on more than one occasion I felt the need to define class methods that get called in a manner similar to constructors or destructors.
A specific example would be; in a program I had a very complex network of nodes of different types that depended mutually on each other in a very irregular fashion (The network did not resemble a tree at all). When a node needed to be destroyed, it started a complex chain of destructions in the network. Much like a spider web being torn apart, but more complex.
During the execution of this chain, the control came back to the methods of the initiator (or one of the intermediate elements in the chain), so that the actual destruction had to take place when the chain had settled, and that's why I couldn't use destructors for this purpose. However, along the class hierarchy of my nodes, I needed a "destructor like", i.e. a ladder way of calling my non-destructing pre-destruct function (for exactly the same reasons why an actual destructor is also called that way, namely, every step in the class hierarchy needed to contribute to the chain in a different way).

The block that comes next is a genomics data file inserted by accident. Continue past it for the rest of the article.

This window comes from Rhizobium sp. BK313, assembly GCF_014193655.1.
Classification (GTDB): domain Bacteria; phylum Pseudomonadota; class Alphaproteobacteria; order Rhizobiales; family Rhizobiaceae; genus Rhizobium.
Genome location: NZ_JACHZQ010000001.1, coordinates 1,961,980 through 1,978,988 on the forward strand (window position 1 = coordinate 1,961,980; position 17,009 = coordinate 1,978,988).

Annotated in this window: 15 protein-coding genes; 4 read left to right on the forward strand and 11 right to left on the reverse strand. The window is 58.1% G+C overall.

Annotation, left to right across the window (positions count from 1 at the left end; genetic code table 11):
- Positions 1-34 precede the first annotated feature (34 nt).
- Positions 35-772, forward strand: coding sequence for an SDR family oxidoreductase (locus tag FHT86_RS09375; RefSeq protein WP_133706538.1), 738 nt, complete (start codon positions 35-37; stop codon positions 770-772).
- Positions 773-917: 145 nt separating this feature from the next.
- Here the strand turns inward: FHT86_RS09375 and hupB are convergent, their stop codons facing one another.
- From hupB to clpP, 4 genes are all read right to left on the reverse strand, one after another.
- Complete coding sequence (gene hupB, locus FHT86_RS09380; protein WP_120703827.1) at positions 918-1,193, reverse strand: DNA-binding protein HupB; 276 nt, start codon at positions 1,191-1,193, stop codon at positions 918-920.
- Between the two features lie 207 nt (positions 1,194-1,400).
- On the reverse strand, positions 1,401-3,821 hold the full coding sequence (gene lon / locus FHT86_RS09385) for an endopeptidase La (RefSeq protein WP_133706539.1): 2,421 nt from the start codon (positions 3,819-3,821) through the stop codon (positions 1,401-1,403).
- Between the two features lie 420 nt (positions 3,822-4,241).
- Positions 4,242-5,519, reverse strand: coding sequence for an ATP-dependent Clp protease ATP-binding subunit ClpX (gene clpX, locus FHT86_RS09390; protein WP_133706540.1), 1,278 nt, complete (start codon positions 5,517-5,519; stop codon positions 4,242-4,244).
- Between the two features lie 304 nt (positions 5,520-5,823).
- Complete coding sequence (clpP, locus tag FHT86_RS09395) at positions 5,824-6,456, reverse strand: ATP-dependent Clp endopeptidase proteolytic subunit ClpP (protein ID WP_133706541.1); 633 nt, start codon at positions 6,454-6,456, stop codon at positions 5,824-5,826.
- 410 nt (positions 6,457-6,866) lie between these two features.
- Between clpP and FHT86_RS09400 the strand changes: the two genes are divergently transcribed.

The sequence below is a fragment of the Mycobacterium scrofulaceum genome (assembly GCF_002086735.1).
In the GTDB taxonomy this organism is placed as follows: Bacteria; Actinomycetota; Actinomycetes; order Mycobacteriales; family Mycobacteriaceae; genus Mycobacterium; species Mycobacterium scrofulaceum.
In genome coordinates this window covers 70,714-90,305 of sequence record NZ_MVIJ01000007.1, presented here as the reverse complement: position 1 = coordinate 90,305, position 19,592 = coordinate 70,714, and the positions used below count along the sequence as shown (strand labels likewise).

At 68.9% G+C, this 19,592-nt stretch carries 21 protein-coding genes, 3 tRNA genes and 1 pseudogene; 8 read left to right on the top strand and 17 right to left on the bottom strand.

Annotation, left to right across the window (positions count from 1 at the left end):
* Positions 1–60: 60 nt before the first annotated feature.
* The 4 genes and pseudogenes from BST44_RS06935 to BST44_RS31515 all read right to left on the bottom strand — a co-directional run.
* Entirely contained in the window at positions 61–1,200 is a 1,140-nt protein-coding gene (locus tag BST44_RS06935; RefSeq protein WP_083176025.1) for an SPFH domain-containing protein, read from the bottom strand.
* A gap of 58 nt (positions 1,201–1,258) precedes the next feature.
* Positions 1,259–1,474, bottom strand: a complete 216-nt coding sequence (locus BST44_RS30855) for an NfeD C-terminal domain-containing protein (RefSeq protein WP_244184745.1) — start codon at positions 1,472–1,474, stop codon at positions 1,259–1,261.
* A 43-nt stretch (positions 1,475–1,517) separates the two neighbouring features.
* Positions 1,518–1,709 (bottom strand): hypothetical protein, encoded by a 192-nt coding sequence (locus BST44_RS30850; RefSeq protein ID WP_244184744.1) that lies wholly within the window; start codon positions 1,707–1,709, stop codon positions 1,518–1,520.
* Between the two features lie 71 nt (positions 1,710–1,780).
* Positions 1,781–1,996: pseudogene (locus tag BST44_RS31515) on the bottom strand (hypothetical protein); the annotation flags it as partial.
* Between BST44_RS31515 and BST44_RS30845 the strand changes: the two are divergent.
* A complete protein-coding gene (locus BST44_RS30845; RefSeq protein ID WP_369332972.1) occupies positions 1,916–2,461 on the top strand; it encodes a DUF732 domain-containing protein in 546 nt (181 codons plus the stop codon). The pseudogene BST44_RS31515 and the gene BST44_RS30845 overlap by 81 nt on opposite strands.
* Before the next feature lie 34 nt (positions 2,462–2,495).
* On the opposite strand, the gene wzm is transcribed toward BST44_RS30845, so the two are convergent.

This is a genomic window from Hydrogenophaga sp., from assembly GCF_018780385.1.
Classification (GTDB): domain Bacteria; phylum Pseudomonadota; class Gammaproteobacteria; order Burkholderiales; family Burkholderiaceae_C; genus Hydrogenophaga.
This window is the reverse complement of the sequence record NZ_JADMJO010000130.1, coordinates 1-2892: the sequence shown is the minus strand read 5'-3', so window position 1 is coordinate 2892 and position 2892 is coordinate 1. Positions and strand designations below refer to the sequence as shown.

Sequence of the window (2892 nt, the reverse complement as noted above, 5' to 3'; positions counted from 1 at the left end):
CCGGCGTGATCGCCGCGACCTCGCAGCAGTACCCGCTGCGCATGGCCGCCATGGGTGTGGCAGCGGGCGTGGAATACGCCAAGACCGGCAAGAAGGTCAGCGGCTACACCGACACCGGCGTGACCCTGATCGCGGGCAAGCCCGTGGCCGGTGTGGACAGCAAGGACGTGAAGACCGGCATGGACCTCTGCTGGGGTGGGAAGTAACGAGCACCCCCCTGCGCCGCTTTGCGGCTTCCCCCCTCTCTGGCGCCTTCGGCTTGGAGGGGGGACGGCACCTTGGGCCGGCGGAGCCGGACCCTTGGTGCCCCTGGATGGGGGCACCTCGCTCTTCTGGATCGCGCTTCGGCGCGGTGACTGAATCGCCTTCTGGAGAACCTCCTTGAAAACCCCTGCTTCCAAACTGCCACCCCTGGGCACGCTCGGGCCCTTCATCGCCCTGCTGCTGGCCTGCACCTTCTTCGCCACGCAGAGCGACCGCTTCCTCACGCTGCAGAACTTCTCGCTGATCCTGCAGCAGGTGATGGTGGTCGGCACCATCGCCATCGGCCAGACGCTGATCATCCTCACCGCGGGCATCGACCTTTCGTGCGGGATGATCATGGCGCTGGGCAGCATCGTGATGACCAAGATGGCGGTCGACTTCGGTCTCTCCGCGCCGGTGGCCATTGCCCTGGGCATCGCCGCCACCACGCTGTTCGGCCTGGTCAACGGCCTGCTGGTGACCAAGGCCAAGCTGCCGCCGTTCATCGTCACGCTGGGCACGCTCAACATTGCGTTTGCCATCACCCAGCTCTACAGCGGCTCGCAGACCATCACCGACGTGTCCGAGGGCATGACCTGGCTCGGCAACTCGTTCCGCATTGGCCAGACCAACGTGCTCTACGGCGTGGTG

I ended up coding the ladder by hand. Namely, the class nodeBase has a method called "preDestroyNodeBase" which does its job and calls the virtual method "preDestroyNode" and so on until the leaf (I know, this way it looks like a constructor, but it was -comparatively- more elegant that way, since you can just call the "preDestroy" of the most base class).
You can imagine how error prone this approach is, not to mention ugly. Is there a cleaner way of emulating constructor or destructor way of calling methods? Some kind of template magic or even macro magic! Because hand coding it is too error-prone, even for a single programmer, so I cannot imagine exposing this kind of behavior to the clients of a library.
Maybe I'm missing a fundamental programming concept that obsoletes the need for such functions. If that is the case, I'd be glad if you pointed how else that network of nodes example could be handled.
Thanks a lot!